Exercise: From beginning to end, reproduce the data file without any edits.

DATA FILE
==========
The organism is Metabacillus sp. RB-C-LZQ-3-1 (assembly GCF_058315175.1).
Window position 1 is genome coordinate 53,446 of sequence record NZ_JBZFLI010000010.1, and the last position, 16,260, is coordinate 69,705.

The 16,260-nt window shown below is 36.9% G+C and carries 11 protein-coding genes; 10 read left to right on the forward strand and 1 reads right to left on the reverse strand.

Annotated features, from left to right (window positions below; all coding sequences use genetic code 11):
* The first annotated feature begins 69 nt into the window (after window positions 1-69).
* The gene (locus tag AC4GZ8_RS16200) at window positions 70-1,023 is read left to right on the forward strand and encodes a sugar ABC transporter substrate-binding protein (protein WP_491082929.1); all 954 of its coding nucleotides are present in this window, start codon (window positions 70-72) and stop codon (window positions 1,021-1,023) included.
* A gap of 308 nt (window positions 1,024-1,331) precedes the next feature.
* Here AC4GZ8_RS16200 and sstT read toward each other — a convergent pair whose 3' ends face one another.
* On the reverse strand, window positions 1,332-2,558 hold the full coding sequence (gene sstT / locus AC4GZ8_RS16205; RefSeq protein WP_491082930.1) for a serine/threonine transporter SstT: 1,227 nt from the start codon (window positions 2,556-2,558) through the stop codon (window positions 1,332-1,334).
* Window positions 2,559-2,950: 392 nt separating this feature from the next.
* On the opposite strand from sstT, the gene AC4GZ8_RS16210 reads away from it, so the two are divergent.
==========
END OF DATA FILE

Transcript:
The organism is Metabacillus sp. RB-C-LZQ-3-1 (assembly GCF_058315175.1).
Window position 1 is genome coordinate 53,446 of sequence record NZ_JBZFLI010000010.1, and the last position, 16,260, is coordinate 69,705.

The 16,260-nt window shown below is 36.9% G+C and carries 11 protein-coding genes; 10 read left to right on the forward strand and 1 reads right to left on the reverse strand.

Annotated features, from left to right (window positions below; all coding sequences use genetic code 11):
* The first annotated feature begins 69 nt into the window (after window positions 1-69).
* The gene (locus tag AC4GZ8_RS16200) at window positions 70-1,023 is read left to right on the forward strand and encodes a sugar ABC transporter substrate-binding protein (protein WP_491082929.1); all 954 of its coding nucleotides are present in this window, start codon (window positions 70-72) and stop codon (window positions 1,021-1,023) included.
* A gap of 308 nt (window positions 1,024-1,331) precedes the next feature.
* Here AC4GZ8_RS16200 and sstT read toward each other — a convergent pair whose 3' ends face one another.
* On the reverse strand, window positions 1,332-2,558 hold the full coding sequence (gene sstT / locus AC4GZ8_RS16205; RefSeq protein WP_491082930.1) for a serine/threonine transporter SstT: 1,227 nt from the start codon (window positions 2,556-2,558) through the stop codon (window positions 1,332-1,334).
* Window positions 2,559-2,950: 392 nt separating this feature from the next.
* On the opposite strand from sstT, the gene AC4GZ8_RS16210 reads away from it, so the two are divergent.